A Robust Record of Scholarly Work
Pitt Law’s rich tradition of distinguished academic scholarship continues to thrive. Today, Pitt Law faculty are among some of the nation’s most distinguished and prolific legal scholars. Their robust record of scholarly work has once again been nationally recognized, placing the Pitt Law faculty among the country’s leading law faculties. Pitt Law faculty ranked 28th nationally in a study by University of Texas Law Professor Brian Leiter, measuring the quality of law faculties as based on the scholarly impact of their work.
Within the past year alone, Pitt Law faculty published 15 books, 13 book chapters, and 32 law journal articles, and made more than 80 professional presentations outside of Pittsburgh. Recent publications by faculty include The Derrick Bell Reader (NYU Press) edited by Richard Delgado and Jean Stefancic, Discrimination by Default: How Racism Becomes Routine (NYU Press) by Lu-in Wang, Alan Meisel’s article “Ethics, End-of-Life Care, and the Law: Overview” (Journal of Palliative Medicine), Deborah Brake’s law review article “Retaliation” (Minnesota Law Review), and the casebook by Michael Madison, The Law of Intellectual Property (Aspen Publishers).
Beyond their published work, our faculty regularly share their expertise and insight, speaking as invited key speakers and guest lecturers at academic and professional conferences, and universities and institutes worldwide. They have a presence that spans the nation and globe, speaking just this past year in Paris, New Zealand, Hong Kong, India, New York, Los Angeles, and many points in-between. For example, Janice Mueller’s work took her to India where she researched India’s new patent law reforms. Vivian Curran made a presentation at the Collège de France in Paris on the “French Perspectives of the Internationalization of Law” before an audience that included U.S. Supreme Court Justice Stephen Breyer and three French supreme court justices, among others. Tom Ross taught a workshop on “Affirmative Action” at the UCLA Law School. Ron Brand presented “The U.S., the E.U., and the Coming Hague Convention on Exclusive Choice of Court Agreements” at the University of Bologna Faculty of Law Honors College in Bologna, Italy.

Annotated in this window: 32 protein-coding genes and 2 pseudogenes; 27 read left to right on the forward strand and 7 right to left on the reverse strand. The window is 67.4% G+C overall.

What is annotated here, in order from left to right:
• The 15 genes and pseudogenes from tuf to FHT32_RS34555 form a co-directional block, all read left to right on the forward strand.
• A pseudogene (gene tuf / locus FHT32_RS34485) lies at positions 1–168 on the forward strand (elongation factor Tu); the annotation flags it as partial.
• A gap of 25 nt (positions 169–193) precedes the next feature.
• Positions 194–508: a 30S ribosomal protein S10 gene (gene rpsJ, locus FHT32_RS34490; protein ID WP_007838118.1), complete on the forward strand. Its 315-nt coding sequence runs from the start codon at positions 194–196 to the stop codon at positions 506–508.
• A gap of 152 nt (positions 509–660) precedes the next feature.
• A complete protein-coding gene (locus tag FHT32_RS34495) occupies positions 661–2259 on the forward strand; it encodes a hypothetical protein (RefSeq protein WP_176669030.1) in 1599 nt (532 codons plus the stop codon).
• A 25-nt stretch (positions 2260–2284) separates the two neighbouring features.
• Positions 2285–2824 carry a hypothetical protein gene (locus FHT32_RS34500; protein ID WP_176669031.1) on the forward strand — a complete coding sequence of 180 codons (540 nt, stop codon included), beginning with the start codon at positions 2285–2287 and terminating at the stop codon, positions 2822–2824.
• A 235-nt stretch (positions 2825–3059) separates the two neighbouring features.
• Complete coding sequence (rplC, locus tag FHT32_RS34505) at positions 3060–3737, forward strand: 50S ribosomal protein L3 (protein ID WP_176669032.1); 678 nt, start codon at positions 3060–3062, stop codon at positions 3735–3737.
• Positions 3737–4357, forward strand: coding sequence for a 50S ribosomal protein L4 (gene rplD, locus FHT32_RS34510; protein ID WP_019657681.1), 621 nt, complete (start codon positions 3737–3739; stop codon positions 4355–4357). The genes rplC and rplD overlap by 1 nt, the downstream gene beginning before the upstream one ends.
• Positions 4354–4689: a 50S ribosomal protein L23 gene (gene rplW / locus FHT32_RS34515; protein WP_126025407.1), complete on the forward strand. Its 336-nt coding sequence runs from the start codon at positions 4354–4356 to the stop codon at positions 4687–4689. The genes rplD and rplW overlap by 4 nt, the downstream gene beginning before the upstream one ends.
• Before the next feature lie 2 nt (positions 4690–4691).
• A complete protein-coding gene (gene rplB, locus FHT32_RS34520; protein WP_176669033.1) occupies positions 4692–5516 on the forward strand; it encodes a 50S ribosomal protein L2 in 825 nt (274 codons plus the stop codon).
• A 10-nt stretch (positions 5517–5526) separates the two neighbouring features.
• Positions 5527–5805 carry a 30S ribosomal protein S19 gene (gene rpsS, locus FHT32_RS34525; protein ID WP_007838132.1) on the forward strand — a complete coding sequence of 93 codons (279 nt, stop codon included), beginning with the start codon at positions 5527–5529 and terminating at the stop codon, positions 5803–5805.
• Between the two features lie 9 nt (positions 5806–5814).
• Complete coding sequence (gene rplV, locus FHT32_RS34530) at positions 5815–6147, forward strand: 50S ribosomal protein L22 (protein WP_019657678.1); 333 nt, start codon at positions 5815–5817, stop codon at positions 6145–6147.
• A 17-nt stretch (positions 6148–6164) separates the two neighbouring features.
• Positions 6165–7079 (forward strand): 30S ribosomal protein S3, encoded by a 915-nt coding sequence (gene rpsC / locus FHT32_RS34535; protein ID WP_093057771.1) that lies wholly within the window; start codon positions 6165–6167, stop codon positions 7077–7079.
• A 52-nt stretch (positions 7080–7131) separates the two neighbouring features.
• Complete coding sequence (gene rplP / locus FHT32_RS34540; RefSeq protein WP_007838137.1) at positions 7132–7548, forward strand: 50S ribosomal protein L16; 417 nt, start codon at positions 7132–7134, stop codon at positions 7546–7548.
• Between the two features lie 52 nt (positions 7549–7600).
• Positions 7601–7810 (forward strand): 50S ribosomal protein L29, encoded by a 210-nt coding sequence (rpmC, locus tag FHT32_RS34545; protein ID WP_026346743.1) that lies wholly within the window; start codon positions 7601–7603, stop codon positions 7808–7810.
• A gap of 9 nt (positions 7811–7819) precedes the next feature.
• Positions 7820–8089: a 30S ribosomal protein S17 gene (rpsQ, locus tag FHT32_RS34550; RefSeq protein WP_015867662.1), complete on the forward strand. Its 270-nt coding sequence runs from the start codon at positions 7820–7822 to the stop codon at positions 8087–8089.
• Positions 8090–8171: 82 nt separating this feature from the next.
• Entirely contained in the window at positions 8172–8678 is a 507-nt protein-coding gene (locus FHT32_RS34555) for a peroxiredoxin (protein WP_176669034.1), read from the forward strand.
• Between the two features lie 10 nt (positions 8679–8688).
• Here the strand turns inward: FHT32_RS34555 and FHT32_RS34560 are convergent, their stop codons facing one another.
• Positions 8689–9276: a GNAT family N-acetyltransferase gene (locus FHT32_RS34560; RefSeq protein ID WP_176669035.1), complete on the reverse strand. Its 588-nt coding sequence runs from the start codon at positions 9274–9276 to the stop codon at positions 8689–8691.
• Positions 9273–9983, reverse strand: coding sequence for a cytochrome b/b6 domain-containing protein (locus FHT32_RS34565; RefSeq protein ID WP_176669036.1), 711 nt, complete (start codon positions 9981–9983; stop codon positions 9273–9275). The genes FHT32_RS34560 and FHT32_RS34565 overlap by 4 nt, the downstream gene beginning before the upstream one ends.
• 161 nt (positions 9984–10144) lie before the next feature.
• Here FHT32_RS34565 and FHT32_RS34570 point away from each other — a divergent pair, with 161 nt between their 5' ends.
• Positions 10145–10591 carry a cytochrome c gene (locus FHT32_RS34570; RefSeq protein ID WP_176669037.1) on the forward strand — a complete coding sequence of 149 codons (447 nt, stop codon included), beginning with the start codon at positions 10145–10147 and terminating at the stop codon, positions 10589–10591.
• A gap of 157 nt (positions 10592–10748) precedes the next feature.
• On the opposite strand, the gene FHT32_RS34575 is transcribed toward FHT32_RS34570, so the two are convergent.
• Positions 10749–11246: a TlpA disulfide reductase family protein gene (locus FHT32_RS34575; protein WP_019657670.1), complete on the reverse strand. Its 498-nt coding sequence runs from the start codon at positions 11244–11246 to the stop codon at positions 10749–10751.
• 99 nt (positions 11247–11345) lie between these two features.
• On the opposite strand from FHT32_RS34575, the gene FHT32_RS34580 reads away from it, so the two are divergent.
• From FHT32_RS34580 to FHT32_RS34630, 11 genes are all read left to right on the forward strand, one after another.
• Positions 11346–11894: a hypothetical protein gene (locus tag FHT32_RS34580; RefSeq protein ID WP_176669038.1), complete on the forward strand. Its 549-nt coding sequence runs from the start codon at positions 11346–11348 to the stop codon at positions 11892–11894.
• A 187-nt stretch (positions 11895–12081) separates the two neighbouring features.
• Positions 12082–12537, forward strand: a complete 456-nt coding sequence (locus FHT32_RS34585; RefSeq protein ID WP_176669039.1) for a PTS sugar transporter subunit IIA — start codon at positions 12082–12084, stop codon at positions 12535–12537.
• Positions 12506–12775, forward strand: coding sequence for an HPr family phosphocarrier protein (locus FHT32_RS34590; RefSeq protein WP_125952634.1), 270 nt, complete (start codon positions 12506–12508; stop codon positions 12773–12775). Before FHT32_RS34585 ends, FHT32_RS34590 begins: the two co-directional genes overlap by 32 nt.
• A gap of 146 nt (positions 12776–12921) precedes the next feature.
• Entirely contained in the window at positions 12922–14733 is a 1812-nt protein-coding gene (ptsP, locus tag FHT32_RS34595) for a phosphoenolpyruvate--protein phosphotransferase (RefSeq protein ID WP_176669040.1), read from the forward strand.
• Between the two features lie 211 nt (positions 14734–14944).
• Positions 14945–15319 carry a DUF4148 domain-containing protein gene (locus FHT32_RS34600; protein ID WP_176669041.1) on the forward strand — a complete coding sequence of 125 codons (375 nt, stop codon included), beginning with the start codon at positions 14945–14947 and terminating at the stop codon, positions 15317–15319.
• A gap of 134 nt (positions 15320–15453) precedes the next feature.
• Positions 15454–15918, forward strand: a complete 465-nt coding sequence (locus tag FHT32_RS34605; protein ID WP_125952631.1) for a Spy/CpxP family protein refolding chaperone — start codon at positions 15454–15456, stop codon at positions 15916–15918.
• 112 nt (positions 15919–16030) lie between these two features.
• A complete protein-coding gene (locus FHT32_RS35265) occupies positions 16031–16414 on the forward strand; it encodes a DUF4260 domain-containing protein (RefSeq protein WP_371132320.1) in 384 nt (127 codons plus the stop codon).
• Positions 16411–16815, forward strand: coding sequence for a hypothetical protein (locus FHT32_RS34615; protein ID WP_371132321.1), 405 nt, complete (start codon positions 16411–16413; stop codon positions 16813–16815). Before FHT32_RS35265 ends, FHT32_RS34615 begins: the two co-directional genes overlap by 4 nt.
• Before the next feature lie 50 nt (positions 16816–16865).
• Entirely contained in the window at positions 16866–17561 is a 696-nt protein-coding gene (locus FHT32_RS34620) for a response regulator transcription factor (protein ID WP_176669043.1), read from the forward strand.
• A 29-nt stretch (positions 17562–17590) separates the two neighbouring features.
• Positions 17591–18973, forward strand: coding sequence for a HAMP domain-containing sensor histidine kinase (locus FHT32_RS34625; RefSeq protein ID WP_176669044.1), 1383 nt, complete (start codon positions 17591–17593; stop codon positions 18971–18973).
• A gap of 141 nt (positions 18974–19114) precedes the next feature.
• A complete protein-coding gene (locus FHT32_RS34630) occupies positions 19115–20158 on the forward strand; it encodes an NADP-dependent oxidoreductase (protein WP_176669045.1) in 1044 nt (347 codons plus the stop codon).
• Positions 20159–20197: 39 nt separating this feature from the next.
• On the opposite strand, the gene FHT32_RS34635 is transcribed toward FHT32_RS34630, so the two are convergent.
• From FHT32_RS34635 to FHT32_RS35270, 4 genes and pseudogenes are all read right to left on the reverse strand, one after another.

Together, the published scholarship, professional speaking engagements, and consulting by our faculty comprise an important component of Pitt Law’s mission “to help lawyers and legal institutions meet the demands of a rapidly changing legal and professional environment.” In other words, faculty scholarship—in a very real way—is of vital importance to the world we live in, not only to the scholars themselves.
Strong academic scholarship flourishes at Pitt Law—scholarship that remains vitally important to our students, to the School and to our world— enriching students’ learning, enhancing the School’s reputation in academic and professional circles, and deepening our understanding of law and justice.